For their Science Fair these young ones, interested in paleontology and chickens and lovers of gigantic, complicated, hands-on projects, decided to re-articulate a chicken skeleton. It WAS a gigantic, complicated project, and required a lot more parental assistance than you'd want in a school kid's Science Fair project, but we homeschoolers tend to make of things what we want, and we wanted this big, unwieldy, hands-on, fabulously educational project, and if that meant that the daddy had to get his hands dirty, too, then so be it.
Next time we do a project like this, I will use the university library to interlibrary loan a veterinary manual, because although we basically knew what went where, and we had a few diagrams to help us, there were a LOT of bones to sort through!
Spinal cord and ribs were pretty easy (although figuring out how they were ordered was a totally different matter)--
--but chickens have more long bones than we do, and their wrist bones and finger bones look weird, and yeah, we absolutely had leftover pieces when we were finished:
You can see where Matt wired the spinal column, which was a suggestion from the only other person in the known universe to ever re-articulate a chicken skeleton for fun, but for everything else he used hot glue. LOTS of hot glue.
It was a big challenge for the kids to not pull that wishbone! I'm pretty proud of them for showing the self-restraint necessary there.
The beak dissolved in our lye solution, but the claws didn't. Huh!
Although this project wasn't terribly well-suited to the capabilities and attention spans of a seven- and nine-year-old, I'm still really glad that we did it. The kids got to see what a genuinely difficult, real-life challenge looks like, one without one set answer and varies avenues of solutions, not all of which pan out. We tried several methods of obtaining a chicken carcass before we finally found one. We tried several ways to make certain bones fit onto the skeleton, and still weren't sure that we'd settled on the correct one.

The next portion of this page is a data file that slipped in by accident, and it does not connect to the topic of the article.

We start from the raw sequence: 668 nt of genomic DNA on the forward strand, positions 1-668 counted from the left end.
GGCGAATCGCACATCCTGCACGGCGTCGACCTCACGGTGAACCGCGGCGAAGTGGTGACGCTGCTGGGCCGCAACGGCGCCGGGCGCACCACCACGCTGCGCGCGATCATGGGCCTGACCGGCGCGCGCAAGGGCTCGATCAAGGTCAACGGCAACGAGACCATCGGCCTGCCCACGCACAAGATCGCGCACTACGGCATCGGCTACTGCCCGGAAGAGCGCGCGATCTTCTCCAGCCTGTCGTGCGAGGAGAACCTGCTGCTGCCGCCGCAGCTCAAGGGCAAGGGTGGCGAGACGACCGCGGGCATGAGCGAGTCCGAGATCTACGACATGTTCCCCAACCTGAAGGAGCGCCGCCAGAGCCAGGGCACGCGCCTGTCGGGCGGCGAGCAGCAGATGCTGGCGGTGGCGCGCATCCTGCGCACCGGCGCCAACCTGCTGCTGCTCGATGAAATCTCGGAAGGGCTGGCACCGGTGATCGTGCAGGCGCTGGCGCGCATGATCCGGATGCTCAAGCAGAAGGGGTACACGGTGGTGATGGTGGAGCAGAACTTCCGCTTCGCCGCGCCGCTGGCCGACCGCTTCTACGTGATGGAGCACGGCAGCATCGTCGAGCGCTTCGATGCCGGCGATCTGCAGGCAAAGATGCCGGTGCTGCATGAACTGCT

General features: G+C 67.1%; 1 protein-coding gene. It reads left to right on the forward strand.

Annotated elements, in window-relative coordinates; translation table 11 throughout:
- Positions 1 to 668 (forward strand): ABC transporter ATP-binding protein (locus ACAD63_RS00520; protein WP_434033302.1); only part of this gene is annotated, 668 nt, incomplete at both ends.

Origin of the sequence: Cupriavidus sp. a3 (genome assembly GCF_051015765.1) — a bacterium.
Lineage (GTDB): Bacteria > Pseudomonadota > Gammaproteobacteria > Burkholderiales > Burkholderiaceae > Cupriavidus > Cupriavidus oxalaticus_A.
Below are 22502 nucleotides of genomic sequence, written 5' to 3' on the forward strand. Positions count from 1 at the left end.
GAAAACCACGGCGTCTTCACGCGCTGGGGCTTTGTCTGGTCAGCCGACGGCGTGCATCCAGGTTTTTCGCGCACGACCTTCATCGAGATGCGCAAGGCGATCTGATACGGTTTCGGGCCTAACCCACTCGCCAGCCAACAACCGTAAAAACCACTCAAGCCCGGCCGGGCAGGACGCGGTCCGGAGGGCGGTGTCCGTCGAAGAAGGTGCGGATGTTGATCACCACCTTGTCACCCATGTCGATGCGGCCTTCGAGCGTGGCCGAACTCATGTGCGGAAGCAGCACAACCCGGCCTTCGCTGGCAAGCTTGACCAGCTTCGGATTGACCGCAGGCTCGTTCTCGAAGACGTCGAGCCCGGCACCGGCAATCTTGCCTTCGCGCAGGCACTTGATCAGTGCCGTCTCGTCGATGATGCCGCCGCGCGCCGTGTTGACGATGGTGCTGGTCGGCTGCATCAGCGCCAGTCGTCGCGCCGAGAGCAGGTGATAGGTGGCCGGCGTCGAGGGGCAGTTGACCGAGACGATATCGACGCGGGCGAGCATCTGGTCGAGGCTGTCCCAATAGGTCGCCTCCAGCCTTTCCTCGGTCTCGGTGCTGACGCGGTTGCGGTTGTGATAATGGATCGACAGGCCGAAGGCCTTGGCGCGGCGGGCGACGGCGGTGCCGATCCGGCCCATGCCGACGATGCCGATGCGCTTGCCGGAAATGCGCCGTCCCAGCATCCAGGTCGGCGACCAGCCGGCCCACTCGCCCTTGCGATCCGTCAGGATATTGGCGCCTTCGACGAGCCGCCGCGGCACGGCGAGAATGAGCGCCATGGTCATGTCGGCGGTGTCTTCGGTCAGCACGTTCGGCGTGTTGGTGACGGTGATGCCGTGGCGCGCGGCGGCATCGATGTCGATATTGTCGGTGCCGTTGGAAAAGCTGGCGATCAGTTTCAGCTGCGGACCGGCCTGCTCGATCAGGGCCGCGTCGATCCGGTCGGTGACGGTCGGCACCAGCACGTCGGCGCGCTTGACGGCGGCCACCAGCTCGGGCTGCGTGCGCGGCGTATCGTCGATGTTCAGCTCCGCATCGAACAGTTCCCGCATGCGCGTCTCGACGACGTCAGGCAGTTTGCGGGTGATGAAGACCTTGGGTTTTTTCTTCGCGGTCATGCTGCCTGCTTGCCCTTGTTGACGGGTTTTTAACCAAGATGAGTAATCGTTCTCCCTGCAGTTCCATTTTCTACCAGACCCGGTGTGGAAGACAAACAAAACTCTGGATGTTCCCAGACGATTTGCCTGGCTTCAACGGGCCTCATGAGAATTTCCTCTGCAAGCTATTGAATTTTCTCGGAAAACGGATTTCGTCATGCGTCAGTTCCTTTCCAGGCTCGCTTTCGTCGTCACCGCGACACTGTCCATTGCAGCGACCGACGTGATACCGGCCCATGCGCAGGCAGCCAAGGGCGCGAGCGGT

The kids also learned a LOT about anatomy, and a lot about paleontology, too, I think. In her presentation, Will compared the work that they'd done with the work that paleontologists do, and commented that paleontology, too, must be frustrating sometimes, but it must feel great to complete a dinosaur skeleton. In Syd's presentation, she rattled off a bunch of human bones and pointed to their locations on their plaster of Paris human skeleton as if it was no big feat--she'd been thinking about those bones and where they go on people and chickens for ages by then!
I learned that projects like this are best done in the summer or fall, and in the future, if necessary, I will put the kids off until then. I was NOT happy buying a random frozen chicken carcass from an international grocery, after our attempts to source one locally from several places came up totally empty. I really wanted a local chicken who had lived a happy life, but I just had no idea we'd not be able to get one at this time of year. I feel a pull, sometimes, between what I want to express about my own ethics and the academic enrichment that I want to give the kids--I don't want to teach the children to kill on purpose, but I want Will to have the insect collection that she wants. I don't want to teach the children that it's okay to buy whatever dead animal that they want from whatever place is selling it, without caring how that animal was treated when it was alive, but I want them to have the carcass that they want to dissect. How does one raise a future entomologist without letting her make an insect collection? How does one raise a future doctor without letting her dissect? And of course, how does one raise a human to be compassionate towards animals while letting her kill bugs and dissect factory-farmed chicken carcasses?
From now on, I figure, I let them do what they want to do, but only in the most humane way to do it. The kid wants a bug collection? I guess that's why I have seven university library books on entomology on my bookshelf right now, trying to figure out which type of killing jar works the quickest. The kid wants to dissect a rabbit next (because she does)? Fine, but we're waiting until the fall, when we can get a nice meat rabbit carcass from a local farm that we know about.
It may take me that long, anyway, to find and decipher a veterinary textbook on rabbits.